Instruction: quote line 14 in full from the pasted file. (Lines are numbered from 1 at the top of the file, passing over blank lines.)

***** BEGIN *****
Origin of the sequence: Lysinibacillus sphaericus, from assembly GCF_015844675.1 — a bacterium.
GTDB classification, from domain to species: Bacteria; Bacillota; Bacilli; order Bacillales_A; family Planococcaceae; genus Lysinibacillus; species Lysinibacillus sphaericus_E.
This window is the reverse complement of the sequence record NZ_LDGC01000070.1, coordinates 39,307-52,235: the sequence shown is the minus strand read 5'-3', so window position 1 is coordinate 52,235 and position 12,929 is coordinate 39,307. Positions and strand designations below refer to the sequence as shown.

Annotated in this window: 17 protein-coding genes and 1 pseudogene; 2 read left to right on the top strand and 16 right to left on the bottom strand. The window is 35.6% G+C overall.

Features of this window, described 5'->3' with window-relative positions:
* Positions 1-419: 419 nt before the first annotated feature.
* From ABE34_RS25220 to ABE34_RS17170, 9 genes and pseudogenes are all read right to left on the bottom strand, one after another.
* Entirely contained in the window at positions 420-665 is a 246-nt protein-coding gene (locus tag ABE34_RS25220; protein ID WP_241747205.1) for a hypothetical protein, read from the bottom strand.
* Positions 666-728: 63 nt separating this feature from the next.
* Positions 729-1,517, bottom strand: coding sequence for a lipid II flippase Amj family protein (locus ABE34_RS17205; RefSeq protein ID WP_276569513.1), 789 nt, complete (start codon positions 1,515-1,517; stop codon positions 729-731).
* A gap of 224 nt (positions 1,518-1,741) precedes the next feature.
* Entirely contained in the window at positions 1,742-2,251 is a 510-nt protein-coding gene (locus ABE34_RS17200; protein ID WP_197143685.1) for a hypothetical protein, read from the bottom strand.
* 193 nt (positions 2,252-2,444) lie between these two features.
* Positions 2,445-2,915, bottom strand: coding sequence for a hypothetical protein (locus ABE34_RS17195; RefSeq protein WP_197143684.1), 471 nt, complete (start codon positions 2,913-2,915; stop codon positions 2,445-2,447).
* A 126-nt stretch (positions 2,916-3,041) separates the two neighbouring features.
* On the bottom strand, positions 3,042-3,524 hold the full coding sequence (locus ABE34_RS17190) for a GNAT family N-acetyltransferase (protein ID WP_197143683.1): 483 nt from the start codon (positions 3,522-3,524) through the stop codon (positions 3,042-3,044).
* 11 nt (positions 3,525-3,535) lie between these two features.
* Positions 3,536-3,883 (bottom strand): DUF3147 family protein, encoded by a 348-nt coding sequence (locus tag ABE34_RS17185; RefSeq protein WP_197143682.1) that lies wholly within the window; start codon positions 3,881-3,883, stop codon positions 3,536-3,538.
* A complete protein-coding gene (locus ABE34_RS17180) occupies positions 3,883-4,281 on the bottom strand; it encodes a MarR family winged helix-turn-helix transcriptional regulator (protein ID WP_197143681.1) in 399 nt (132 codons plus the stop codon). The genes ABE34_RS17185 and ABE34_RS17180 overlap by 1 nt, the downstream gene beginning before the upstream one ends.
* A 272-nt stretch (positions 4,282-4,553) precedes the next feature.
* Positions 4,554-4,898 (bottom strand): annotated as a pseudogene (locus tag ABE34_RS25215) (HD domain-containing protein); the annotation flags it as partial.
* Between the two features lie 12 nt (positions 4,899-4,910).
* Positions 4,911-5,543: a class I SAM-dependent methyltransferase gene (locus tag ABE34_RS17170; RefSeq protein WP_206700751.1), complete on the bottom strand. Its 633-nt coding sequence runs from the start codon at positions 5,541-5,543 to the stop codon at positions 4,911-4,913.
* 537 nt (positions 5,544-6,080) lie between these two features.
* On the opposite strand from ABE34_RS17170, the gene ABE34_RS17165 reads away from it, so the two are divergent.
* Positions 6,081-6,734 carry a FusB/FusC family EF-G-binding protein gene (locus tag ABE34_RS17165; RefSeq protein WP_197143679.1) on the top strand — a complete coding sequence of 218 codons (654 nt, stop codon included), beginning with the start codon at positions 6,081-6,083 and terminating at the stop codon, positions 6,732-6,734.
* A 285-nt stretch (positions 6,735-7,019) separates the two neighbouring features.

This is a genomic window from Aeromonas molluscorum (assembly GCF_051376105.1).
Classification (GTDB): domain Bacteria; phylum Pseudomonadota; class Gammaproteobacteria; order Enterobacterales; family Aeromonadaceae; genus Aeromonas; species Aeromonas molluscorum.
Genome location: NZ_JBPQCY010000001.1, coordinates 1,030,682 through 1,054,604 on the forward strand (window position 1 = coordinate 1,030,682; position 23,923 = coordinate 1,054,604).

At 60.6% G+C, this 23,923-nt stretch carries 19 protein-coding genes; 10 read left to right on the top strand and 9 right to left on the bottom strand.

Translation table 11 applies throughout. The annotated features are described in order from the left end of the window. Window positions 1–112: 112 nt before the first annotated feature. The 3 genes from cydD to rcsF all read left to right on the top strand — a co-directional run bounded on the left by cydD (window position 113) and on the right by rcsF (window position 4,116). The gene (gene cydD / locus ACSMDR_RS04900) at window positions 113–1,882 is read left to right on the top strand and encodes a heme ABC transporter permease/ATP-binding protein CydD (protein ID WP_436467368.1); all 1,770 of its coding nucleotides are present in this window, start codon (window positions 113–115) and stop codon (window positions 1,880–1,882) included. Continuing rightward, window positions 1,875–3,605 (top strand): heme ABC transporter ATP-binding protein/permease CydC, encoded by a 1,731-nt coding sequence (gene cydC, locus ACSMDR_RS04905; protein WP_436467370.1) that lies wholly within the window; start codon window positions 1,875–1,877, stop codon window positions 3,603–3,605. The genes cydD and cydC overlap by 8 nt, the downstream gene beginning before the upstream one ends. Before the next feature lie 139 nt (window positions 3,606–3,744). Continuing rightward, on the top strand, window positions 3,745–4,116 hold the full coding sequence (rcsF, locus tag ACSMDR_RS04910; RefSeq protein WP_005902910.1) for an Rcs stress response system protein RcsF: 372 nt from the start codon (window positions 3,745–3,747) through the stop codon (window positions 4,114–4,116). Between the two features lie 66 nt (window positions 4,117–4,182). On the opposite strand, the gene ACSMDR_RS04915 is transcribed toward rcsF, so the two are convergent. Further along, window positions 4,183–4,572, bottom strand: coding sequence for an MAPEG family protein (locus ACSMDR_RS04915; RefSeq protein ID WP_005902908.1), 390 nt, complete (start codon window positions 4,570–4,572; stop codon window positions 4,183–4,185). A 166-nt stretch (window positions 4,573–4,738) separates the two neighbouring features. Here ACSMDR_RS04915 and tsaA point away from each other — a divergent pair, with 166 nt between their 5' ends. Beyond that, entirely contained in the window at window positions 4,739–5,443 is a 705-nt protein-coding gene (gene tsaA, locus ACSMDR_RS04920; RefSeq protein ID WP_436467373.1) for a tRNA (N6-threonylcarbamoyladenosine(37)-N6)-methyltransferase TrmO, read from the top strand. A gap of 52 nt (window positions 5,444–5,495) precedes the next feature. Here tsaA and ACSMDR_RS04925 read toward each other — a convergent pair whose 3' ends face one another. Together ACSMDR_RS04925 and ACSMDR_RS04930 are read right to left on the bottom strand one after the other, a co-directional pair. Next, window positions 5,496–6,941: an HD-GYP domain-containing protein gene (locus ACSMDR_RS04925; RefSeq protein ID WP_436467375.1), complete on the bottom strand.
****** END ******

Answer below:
* Positions 2,445-2,915, bottom strand: coding sequence for a hypothetical protein (locus ABE34_RS17195; RefSeq protein WP_197143684.1), 471 nt, complete (start codon positions 2,913-2,915; stop codon positions 2,445-2,447).